His new book debunks global warming orthodoxy. For more than a decade, he reports, the planet's oceans have been cooling. And since 2007, the atmospheric temperature has been cooling as well.

"The data is pretty solid," Casey says. "If you look at the 100-year global temperature chart, you look at the steep drop-off we've had since 2007. It's the steepest drop in global temperatures in the last hundred years."

So how can the media and scientific elites make a case for global warming when it's actually cooling? 

Casey suggests climate-change theorists have simply wedded themselves to the wrong theory — namely, that global temperatures respond to the level of greenhouse gases in the atmosphere.

Any scientist suggesting otherwise is castigated as a heretic, though there are other prominent scientists who support Casey.

Noted Russian astrophysicist Habibullo I. Abdussamatov has argued that a new mini-ice age has begun, though Casey doesn't go that far. 

He does agree with Abdussamatov that the real driver of global climate is solar activity, namely sunspots. These correspond to shifts in global temperature with a greater than 90 percent accuracy, he says. 

The environmental left focuses instead on ever-rising greenhouse emissions, suggesting nature is just taking a bit of a breather before the upward march in temperatures ineluctably resumes. 

"There are two fundamental flaws with that," Casey says. "No. 1, the greenhouse-gas theory, and the global climate models that they produced, never permitted a pause. As long as CO2 levels were going up, the only thing that could happen was global temperatures could go up. That has not happened. 

"No. 2, there could absolutely be no cooling, much less a pause. And yet we've been cooling for 11 years now." 

The recent polar vortex that sent temperatures across the Midwest plunging to sub-zero records is not an aberration, Casey says. 

If "Dark Winter" is right, that means the nation is busily preparing for the wrong calamity. 

"We don't have 10 years," Casey warns. "We've squandered during President Obama's administration eight years ... and we didn't have eight years to squander." 

The worst of the cooling cycle, Casey predicts, will hit in the late 2020s and the early 2030s. 

Food riots will break out, demand for heating oil will spike, and the failure of the corn crop will put the squeeze on ethanol.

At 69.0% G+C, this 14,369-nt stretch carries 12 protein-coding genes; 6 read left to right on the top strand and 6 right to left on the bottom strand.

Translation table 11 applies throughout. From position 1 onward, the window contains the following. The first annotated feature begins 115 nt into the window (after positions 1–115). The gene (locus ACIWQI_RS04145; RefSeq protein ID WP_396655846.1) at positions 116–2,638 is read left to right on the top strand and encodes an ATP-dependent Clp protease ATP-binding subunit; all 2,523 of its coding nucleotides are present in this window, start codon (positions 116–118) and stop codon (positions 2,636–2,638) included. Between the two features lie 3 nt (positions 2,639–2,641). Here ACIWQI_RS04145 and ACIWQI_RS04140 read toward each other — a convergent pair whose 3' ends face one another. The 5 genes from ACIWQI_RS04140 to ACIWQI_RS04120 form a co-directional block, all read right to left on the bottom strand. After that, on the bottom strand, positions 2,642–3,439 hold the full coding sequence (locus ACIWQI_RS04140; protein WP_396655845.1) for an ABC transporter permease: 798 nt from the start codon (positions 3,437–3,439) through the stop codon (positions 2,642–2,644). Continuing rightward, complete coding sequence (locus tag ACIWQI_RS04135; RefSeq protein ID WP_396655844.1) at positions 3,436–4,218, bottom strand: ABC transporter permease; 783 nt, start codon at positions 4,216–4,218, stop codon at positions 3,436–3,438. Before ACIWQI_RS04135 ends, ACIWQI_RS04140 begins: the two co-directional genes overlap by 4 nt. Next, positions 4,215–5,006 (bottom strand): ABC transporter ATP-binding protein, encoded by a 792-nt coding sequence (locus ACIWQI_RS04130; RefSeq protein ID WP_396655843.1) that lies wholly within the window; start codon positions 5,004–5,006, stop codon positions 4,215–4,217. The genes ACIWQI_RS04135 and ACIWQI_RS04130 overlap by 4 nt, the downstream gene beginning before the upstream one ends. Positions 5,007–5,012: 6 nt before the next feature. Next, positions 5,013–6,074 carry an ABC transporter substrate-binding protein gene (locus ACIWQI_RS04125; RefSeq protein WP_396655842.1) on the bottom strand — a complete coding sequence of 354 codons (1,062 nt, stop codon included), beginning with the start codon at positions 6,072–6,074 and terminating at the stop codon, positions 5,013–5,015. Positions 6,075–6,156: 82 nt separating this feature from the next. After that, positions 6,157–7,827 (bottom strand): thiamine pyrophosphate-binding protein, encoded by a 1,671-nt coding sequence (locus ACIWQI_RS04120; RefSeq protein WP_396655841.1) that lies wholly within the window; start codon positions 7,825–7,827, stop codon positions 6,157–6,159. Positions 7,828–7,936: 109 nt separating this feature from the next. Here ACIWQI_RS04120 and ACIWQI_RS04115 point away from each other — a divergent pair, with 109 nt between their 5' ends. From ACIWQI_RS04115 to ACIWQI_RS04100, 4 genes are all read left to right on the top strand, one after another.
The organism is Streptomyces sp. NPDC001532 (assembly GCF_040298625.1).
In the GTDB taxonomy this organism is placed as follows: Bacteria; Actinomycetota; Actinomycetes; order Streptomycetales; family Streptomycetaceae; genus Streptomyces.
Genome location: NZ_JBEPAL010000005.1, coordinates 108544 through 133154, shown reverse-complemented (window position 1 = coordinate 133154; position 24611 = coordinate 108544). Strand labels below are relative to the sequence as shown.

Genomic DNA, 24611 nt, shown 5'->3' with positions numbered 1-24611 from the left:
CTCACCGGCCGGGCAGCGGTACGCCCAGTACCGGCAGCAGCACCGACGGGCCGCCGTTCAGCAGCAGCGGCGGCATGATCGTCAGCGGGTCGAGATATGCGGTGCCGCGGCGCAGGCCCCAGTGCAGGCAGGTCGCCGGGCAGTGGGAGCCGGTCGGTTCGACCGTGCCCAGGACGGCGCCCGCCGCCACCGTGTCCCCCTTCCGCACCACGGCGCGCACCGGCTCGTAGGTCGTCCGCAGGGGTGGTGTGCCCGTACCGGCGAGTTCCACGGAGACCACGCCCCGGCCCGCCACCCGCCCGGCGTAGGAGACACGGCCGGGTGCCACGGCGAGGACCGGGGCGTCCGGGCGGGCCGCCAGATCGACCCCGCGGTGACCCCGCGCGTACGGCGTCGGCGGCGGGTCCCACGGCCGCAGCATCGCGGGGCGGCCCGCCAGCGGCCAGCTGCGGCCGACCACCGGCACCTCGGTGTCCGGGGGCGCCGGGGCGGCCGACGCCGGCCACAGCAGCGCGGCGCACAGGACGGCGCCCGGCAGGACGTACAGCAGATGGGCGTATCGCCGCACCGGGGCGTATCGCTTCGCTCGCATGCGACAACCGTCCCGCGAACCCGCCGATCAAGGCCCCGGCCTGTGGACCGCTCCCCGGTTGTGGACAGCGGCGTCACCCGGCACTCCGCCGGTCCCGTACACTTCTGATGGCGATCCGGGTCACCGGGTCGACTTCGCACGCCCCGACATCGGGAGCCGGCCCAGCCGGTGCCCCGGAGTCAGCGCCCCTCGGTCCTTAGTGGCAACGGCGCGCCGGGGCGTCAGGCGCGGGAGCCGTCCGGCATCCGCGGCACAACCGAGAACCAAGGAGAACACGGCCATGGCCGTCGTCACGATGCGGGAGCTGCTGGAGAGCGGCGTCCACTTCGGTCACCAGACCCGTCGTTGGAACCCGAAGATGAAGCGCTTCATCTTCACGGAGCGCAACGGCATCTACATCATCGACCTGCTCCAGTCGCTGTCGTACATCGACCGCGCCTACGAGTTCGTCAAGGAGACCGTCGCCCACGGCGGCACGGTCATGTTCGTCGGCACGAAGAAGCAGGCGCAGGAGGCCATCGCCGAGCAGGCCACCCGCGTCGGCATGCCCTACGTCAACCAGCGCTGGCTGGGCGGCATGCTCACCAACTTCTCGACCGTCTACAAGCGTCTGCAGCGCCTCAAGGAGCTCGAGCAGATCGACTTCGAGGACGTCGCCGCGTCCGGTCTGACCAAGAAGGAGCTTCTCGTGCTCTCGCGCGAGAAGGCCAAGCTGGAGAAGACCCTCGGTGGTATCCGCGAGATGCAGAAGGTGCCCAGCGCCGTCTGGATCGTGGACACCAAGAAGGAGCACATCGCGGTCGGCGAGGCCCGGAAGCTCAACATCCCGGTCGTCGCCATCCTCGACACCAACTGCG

He even predicts the United States will ban agricultural exports to feed its own citizens. 

When Casey developed his theories in 2007, he emerged with several predictions.

Rising temperatures would begin to reverse themselves within three years. The sun would enter a phase of reduced activity he called "solar hibernation." And oceanic and atmospheric temperatures would enter a long decline.

So far, all of Casey's predictions have come true. He says, "My theory tells you when it will be cold ... and it is the cold that kills." 

Casey also suggests that a long-term cold spell will have dire effects on the earth's geology. 

As air and ocean temperatures cool, the earth's crust begins changing, leading to more volcanic activity and earthquakes. Casey notes that the worst earthquake to strike the continental U.S. in modern times was in 1812 in New Madrid, Missouri — during the last great solar minimum.

The climate changes also will affect human activity and may be a prelude to revolutionary politics. He says the French Revolution took place at the beginning of the last solar minimum in 1789. 

"It could be one of the reasons Putin is so eager to get Ukraine," Casey says. "For many decades before Ukraine became independent, it was the primary source of wheat for the Soviet Union during cold weather times. Putin must have the wheat of Ukraine for the new cold era."

Casey has a worried look as he talks about the revelations in "Dark Winter."

"There is no human on earth, much less here in the U.S., who has experienced the depth and duration of cold we're about to experience — it's that serious," he says.

Thursday, November 13, 2014

ESA:European spacecraft Philae lands on comet 67P, with a bounce

by tap taru  |  at  1:47 PM

A mobile laboratory the size of a washing machine made history Wednesday when it completed a slow-motion descent to the surface of a comet 311 million miles from Earth.

But scientists fear it didn't stick the landing.

The European Space Agency's Philae spacecraft initially landed close to its target site on the comet and beamed back its position to the Rosetta orbiter. ESA engineers headquartered in Darmstadt, Germany, received the first signal that the lander had made it to the surface after a long and agonizing wait.

Scientists had slammed spacecraft into comets before, but had never gently landed on one. The ESA team conceived the risky Rosetta mission in the late 1980s to learn more about comets that formed from the same mix of gas, dust and other ingredients that would form the sun, Earth and other planets.

The Rosetta orbiter was launched in 2004 with the Philae lander strapped to its side. Together, they flew around the inner solar system on a looping trajectory that took them past Earth three times, past Mars once, and through the asteroid belt twice. After nearly 4 billion miles and 10 years of space travel, including an unprecedented three-year hibernation, they finally met up with their target, 67P/Churyumov-Gerasimenko, in August.